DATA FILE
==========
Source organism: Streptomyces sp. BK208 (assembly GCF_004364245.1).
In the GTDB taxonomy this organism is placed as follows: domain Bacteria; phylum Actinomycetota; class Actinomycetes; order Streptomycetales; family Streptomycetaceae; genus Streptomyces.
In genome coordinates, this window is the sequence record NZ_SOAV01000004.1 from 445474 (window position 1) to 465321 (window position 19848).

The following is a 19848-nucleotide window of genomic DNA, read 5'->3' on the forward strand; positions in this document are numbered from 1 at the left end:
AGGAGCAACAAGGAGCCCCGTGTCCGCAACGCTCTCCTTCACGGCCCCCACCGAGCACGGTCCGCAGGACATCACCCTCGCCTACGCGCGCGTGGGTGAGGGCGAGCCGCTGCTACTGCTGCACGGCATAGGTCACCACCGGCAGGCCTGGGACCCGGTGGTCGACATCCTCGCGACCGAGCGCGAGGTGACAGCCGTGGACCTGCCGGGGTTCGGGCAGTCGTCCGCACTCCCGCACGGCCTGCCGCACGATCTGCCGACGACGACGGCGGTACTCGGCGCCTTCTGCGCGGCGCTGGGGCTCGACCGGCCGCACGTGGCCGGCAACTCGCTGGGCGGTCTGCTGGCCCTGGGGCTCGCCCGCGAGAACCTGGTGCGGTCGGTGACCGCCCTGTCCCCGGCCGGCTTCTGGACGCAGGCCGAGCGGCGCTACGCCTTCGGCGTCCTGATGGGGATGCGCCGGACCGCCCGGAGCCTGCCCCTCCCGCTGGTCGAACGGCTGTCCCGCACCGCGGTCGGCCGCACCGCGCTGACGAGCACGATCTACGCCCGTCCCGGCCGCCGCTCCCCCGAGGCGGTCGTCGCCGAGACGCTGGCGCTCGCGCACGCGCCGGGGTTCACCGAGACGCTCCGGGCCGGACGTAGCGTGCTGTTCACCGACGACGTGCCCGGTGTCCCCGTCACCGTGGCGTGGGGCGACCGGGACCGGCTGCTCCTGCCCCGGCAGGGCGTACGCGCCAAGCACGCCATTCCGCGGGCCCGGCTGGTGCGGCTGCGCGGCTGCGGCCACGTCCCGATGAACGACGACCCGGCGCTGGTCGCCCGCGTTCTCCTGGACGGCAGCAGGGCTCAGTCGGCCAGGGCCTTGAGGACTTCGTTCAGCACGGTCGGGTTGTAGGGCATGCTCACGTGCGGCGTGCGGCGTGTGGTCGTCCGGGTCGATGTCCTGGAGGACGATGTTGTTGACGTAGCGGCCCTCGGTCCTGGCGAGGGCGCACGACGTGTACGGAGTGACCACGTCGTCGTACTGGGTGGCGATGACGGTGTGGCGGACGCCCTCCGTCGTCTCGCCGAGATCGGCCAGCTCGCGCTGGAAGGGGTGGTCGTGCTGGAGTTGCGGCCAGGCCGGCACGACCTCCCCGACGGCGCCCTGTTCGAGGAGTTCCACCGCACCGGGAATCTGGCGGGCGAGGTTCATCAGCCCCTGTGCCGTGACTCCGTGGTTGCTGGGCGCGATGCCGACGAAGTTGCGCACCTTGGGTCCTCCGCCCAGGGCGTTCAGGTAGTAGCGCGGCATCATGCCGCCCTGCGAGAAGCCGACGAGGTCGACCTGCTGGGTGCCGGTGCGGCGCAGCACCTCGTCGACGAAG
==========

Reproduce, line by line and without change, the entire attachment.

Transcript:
Source organism: Streptomyces sp. BK208 (assembly GCF_004364245.1).
In the GTDB taxonomy this organism is placed as follows: domain Bacteria; phylum Actinomycetota; class Actinomycetes; order Streptomycetales; family Streptomycetaceae; genus Streptomyces.
In genome coordinates, this window is the sequence record NZ_SOAV01000004.1 from 445474 (window position 1) to 465321 (window position 19848).

The following is a 19848-nucleotide window of genomic DNA, read 5'->3' on the forward strand; positions in this document are numbered from 1 at the left end:
AGGAGCAACAAGGAGCCCCGTGTCCGCAACGCTCTCCTTCACGGCCCCCACCGAGCACGGTCCGCAGGACATCACCCTCGCCTACGCGCGCGTGGGTGAGGGCGAGCCGCTGCTACTGCTGCACGGCATAGGTCACCACCGGCAGGCCTGGGACCCGGTGGTCGACATCCTCGCGACCGAGCGCGAGGTGACAGCCGTGGACCTGCCGGGGTTCGGGCAGTCGTCCGCACTCCCGCACGGCCTGCCGCACGATCTGCCGACGACGACGGCGGTACTCGGCGCCTTCTGCGCGGCGCTGGGGCTCGACCGGCCGCACGTGGCCGGCAACTCGCTGGGCGGTCTGCTGGCCCTGGGGCTCGCCCGCGAGAACCTGGTGCGGTCGGTGACCGCCCTGTCCCCGGCCGGCTTCTGGACGCAGGCCGAGCGGCGCTACGCCTTCGGCGTCCTGATGGGGATGCGCCGGACCGCCCGGAGCCTGCCCCTCCCGCTGGTCGAACGGCTGTCCCGCACCGCGGTCGGCCGCACCGCGCTGACGAGCACGATCTACGCCCGTCCCGGCCGCCGCTCCCCCGAGGCGGTCGTCGCCGAGACGCTGGCGCTCGCGCACGCGCCGGGGTTCACCGAGACGCTCCGGGCCGGACGTAGCGTGCTGTTCACCGACGACGTGCCCGGTGTCCCCGTCACCGTGGCGTGGGGCGACCGGGACCGGCTGCTCCTGCCCCGGCAGGGCGTACGCGCCAAGCACGCCATTCCGCGGGCCCGGCTGGTGCGGCTGCGCGGCTGCGGCCACGTCCCGATGAACGACGACCCGGCGCTGGTCGCCCGCGTTCTCCTGGACGGCAGCAGGGCTCAGTCGGCCAGGGCCTTGAGGACTTCGTTCAGCACGGTCGGGTTGTAGGGCATGCTCACGTGCGGCGTGCGGCGTGTGGTCGTCCGGGTCGATGTCCTGGAGGACGATGTTGTTGACGTAGCGGCCCTCGGTCCTGGCGAGGGCGCACGACGTGTACGGAGTGACCACGTCGTCGTACTGGGTGGCGATGACGGTGTGGCGGACGCCCTCCGTCGTCTCGCCGAGATCGGCCAGCTCGCGCTGGAAGGGGTGGTCGTGCTGGAGTTGCGGCCAGGCCGGCACGACCTCCCCGACGGCGCCCTGTTCGAGGAGTTCCACCGCACCGGGAATCTGGCGGGCGAGGTTCATCAGCCCCTGTGCCGTGACTCCGTGGTTGCTGGGCGCGATGCCGACGAAGTTGCGCACCTTGGGTCCTCCGCCCAGGGCGTTCAGGTAGTAGCGCGGCATCATGCCGCCCTGCGAGAAGCCGACGAGGTCGACCTGCTGGGTGCCGGTGCGGCGCAGCACCTCGTCGACGAAG